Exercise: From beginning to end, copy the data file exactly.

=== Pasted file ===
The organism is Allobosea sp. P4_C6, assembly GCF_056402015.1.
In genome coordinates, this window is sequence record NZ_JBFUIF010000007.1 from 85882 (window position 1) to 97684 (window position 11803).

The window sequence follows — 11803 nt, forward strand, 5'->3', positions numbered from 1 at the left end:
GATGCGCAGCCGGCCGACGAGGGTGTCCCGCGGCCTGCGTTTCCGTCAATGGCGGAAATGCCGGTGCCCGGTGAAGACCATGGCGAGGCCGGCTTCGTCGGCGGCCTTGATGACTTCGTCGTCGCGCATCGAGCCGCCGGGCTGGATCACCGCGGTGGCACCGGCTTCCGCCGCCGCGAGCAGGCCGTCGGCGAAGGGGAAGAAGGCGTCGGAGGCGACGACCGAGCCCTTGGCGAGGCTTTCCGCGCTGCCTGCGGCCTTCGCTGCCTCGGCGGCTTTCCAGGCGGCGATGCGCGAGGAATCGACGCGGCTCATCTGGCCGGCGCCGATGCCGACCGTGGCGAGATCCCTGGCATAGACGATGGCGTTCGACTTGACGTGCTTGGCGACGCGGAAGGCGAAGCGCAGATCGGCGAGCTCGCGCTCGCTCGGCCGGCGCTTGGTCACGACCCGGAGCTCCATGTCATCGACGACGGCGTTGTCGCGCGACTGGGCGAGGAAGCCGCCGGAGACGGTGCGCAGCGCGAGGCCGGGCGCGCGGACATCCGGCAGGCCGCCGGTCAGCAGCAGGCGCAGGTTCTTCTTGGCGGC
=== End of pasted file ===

The organism is Allobosea sp. P4_C6, assembly GCF_056402015.1.
In genome coordinates, this window is sequence record NZ_JBFUIF010000007.1 from 85882 (window position 1) to 97684 (window position 11803).

The window sequence follows — 11803 nt, forward strand, 5'->3', positions numbered from 1 at the left end:
GATGCGCAGCCGGCCGACGAGGGTGTCCCGCGGCCTGCGTTTCCGTCAATGGCGGAAATGCCGGTGCCCGGTGAAGACCATGGCGAGGCCGGCTTCGTCGGCGGCCTTGATGACTTCGTCGTCGCGCATCGAGCCGCCGGGCTGGATCACCGCGGTGGCACCGGCTTCCGCCGCCGCGAGCAGGCCGTCGGCGAAGGGGAAGAAGGCGTCGGAGGCGACGACCGAGCCCTTGGCGAGGCTTTCCGCGCTGCCTGCGGCCTTCGCTGCCTCGGCGGCTTTCCAGGCGGCGATGCGCGAGGAATCGACGCGGCTCATCTGGCCGGCGCCGATGCCGACCGTGGCGAGATCCCTGGCATAGACGATGGCGTTCGACTTGACGTGCTTGGCGACGCGGAAGGCGAAGCGCAGATCGGCGAGCTCGCGCTCGCTCGGCCGGCGCTTGGTCACGACCCGGAGCTCCATGTCATCGACGACGGCGTTGTCGCGCGACTGGGCGAGGAAGCCGCCGGAGACGGTGCGCAGCGCGAGGCCGGGCGCGCGGACATCCGGCAGGCCGCCGGTCAGCAGCAGGCGCAGGTTCTTCTTGGCGGC